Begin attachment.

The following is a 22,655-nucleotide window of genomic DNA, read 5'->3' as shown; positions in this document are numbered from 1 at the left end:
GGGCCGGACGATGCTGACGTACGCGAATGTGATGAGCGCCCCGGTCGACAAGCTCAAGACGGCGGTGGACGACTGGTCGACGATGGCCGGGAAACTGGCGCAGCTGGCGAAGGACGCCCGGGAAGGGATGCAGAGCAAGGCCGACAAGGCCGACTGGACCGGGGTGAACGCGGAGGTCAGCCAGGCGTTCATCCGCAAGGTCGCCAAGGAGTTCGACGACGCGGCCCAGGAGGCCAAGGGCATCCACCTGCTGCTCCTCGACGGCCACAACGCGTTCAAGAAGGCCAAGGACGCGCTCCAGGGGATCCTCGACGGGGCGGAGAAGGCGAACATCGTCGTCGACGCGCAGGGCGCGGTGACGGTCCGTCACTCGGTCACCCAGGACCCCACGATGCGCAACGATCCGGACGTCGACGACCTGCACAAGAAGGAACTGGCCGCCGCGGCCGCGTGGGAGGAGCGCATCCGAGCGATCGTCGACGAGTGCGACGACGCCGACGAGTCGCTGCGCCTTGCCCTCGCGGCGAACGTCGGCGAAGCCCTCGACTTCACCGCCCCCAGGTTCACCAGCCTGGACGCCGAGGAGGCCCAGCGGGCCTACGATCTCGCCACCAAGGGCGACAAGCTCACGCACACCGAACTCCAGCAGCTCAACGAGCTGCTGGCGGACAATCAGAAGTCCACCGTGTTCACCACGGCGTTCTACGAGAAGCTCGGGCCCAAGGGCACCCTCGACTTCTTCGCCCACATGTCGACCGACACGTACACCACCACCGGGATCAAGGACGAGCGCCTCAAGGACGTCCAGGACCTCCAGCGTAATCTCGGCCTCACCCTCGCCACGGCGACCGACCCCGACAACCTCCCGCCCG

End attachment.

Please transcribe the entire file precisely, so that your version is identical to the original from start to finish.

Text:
The following is a 22,655-nucleotide window of genomic DNA, read 5'->3' as shown; positions in this document are numbered from 1 at the left end:
GGGCCGGACGATGCTGACGTACGCGAATGTGATGAGCGCCCCGGTCGACAAGCTCAAGACGGCGGTGGACGACTGGTCGACGATGGCCGGGAAACTGGCGCAGCTGGCGAAGGACGCCCGGGAAGGGATGCAGAGCAAGGCCGACAAGGCCGACTGGACCGGGGTGAACGCGGAGGTCAGCCAGGCGTTCATCCGCAAGGTCGCCAAGGAGTTCGACGACGCGGCCCAGGAGGCCAAGGGCATCCACCTGCTGCTCCTCGACGGCCACAACGCGTTCAAGAAGGCCAAGGACGCGCTCCAGGGGATCCTCGACGGGGCGGAGAAGGCGAACATCGTCGTCGACGCGCAGGGCGCGGTGACGGTCCGTCACTCGGTCACCCAGGACCCCACGATGCGCAACGATCCGGACGTCGACGACCTGCACAAGAAGGAACTGGCCGCCGCGGCCGCGTGGGAGGAGCGCATCCGAGCGATCGTCGACGAGTGCGACGACGCCGACGAGTCGCTGCGCCTTGCCCTCGCGGCGAACGTCGGCGAAGCCCTCGACTTCACCGCCCCCAGGTTCACCAGCCTGGACGCCGAGGAGGCCCAGCGGGCCTACGATCTCGCCACCAAGGGCGACAAGCTCACGCACACCGAACTCCAGCAGCTCAACGAGCTGCTGGCGGACAATCAGAAGTCCACCGTGTTCACCACGGCGTTCTACGAGAAGCTCGGGCCCAAGGGCACCCTCGACTTCTTCGCCCACATGTCGACCGACACGTACACCACCACCGGGATCAAGGACGAGCGCCTCAAGGACGTCCAGGACCTCCAGCGTAATCTCGGCCTCACCCTCGCCACGGCGACCGACCCCGACAACCTCCCGCCCG